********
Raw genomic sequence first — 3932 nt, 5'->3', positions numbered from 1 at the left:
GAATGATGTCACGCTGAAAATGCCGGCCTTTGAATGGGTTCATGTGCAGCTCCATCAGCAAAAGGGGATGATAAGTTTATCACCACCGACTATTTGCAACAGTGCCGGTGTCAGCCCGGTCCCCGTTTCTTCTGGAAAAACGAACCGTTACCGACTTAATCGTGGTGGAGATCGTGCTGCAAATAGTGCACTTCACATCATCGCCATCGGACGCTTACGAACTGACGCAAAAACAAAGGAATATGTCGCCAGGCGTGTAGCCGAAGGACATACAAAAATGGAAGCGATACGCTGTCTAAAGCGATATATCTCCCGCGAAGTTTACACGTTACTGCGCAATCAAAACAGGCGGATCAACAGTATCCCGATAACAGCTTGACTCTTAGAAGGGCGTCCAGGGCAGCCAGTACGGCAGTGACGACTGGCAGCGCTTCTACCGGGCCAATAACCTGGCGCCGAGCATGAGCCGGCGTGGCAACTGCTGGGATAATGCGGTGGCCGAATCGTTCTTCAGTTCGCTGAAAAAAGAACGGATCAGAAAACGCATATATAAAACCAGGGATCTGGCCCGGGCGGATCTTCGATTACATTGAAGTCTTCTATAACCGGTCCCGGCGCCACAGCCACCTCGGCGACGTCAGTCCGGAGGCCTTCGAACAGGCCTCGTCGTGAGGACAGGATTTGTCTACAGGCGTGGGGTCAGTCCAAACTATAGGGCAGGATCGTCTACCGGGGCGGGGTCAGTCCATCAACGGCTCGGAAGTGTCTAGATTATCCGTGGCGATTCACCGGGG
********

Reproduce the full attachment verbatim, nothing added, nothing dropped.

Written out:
Raw genomic sequence first — 3932 nt, 5'->3', positions numbered from 1 at the left:
GAATGATGTCACGCTGAAAATGCCGGCCTTTGAATGGGTTCATGTGCAGCTCCATCAGCAAAAGGGGATGATAAGTTTATCACCACCGACTATTTGCAACAGTGCCGGTGTCAGCCCGGTCCCCGTTTCTTCTGGAAAAACGAACCGTTACCGACTTAATCGTGGTGGAGATCGTGCTGCAAATAGTGCACTTCACATCATCGCCATCGGACGCTTACGAACTGACGCAAAAACAAAGGAATATGTCGCCAGGCGTGTAGCCGAAGGACATACAAAAATGGAAGCGATACGCTGTCTAAAGCGATATATCTCCCGCGAAGTTTACACGTTACTGCGCAATCAAAACAGGCGGATCAACAGTATCCCGATAACAGCTTGACTCTTAGAAGGGCGTCCAGGGCAGCCAGTACGGCAGTGACGACTGGCAGCGCTTCTACCGGGCCAATAACCTGGCGCCGAGCATGAGCCGGCGTGGCAACTGCTGGGATAATGCGGTGGCCGAATCGTTCTTCAGTTCGCTGAAAAAAGAACGGATCAGAAAACGCATATATAAAACCAGGGATCTGGCCCGGGCGGATCTTCGATTACATTGAAGTCTTCTATAACCGGTCCCGGCGCCACAGCCACCTCGGCGACGTCAGTCCGGAGGCCTTCGAACAGGCCTCGTCGTGAGGACAGGATTTGTCTACAGGCGTGGGGTCAGTCCAAACTATAGGGCAGGATCGTCTACCGGGGCGGGGTCAGTCCATCAACGGCTCGGAAGTGTCTAGATTATCCGTGGCGATTCACCGGGG